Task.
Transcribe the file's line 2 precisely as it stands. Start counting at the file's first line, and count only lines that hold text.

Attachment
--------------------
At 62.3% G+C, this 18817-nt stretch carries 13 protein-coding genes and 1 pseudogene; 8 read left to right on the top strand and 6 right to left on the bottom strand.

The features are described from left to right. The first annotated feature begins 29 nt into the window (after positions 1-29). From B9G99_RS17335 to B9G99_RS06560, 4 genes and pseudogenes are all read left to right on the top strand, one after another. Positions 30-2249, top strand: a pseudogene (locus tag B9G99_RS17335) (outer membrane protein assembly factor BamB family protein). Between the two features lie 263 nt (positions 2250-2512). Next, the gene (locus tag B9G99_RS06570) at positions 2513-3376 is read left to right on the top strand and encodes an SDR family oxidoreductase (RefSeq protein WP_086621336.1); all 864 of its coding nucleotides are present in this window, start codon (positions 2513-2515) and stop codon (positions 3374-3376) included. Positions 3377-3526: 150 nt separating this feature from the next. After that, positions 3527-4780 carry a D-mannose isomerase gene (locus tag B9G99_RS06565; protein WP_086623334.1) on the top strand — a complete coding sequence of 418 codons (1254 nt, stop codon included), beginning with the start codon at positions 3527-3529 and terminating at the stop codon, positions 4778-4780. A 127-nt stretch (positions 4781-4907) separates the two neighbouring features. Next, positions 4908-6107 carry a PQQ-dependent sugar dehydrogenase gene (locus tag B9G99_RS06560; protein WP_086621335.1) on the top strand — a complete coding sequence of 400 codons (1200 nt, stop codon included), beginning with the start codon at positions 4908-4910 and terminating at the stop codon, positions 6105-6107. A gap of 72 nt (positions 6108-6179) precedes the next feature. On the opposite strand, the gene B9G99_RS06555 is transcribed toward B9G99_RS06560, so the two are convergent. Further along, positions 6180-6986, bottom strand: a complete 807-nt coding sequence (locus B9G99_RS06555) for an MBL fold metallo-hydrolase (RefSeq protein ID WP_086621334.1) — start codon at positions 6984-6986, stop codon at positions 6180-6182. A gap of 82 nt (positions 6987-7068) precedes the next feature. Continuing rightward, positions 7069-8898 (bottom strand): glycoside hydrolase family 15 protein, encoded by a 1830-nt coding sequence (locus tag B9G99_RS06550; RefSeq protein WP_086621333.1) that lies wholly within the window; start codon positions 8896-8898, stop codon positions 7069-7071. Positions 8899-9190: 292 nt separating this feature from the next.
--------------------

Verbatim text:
The features are described from left to right. The first annotated feature begins 29 nt into the window (after positions 1-29). From B9G99_RS17335 to B9G99_RS06560, 4 genes and pseudogenes are all read left to right on the top strand, one after another. Positions 30-2249, top strand: a pseudogene (locus tag B9G99_RS17335) (outer membrane protein assembly factor BamB family protein). Between the two features lie 263 nt (positions 2250-2512). Next, the gene (locus tag B9G99_RS06570) at positions 2513-3376 is read left to right on the top strand and encodes an SDR family oxidoreductase (RefSeq protein WP_086621336.1); all 864 of its coding nucleotides are present in this window, start codon (positions 2513-2515) and stop codon (positions 3374-3376) included. Positions 3377-3526: 150 nt separating this feature from the next. After that, positions 3527-4780 carry a D-mannose isomerase gene (locus tag B9G99_RS06565; protein WP_086623334.1) on the top strand — a complete coding sequence of 418 codons (1254 nt, stop codon included), beginning with the start codon at positions 3527-3529 and terminating at the stop codon, positions 4778-4780. A 127-nt stretch (positions 4781-4907) separates the two neighbouring features. Next, positions 4908-6107 carry a PQQ-dependent sugar dehydrogenase gene (locus tag B9G99_RS06560; protein WP_086621335.1) on the top strand — a complete coding sequence of 400 codons (1200 nt, stop codon included), beginning with the start codon at positions 4908-4910 and terminating at the stop codon, positions 6105-6107. A gap of 72 nt (positions 6108-6179) precedes the next feature. On the opposite strand, the gene B9G99_RS06555 is transcribed toward B9G99_RS06560, so the two are convergent. Further along, positions 6180-6986, bottom strand: a complete 807-nt coding sequence (locus B9G99_RS06555) for an MBL fold metallo-hydrolase (RefSeq protein ID WP_086621334.1) — start codon at positions 6984-6986, stop codon at positions 6180-6182. A gap of 82 nt (positions 6987-7068) precedes the next feature. Continuing rightward, positions 7069-8898 (bottom strand): glycoside hydrolase family 15 protein, encoded by a 1830-nt coding sequence (locus tag B9G99_RS06550; RefSeq protein WP_086621333.1) that lies wholly within the window; start codon positions 8896-8898, stop codon positions 7069-7071. Positions 8899-9190: 292 nt separating this feature from the next.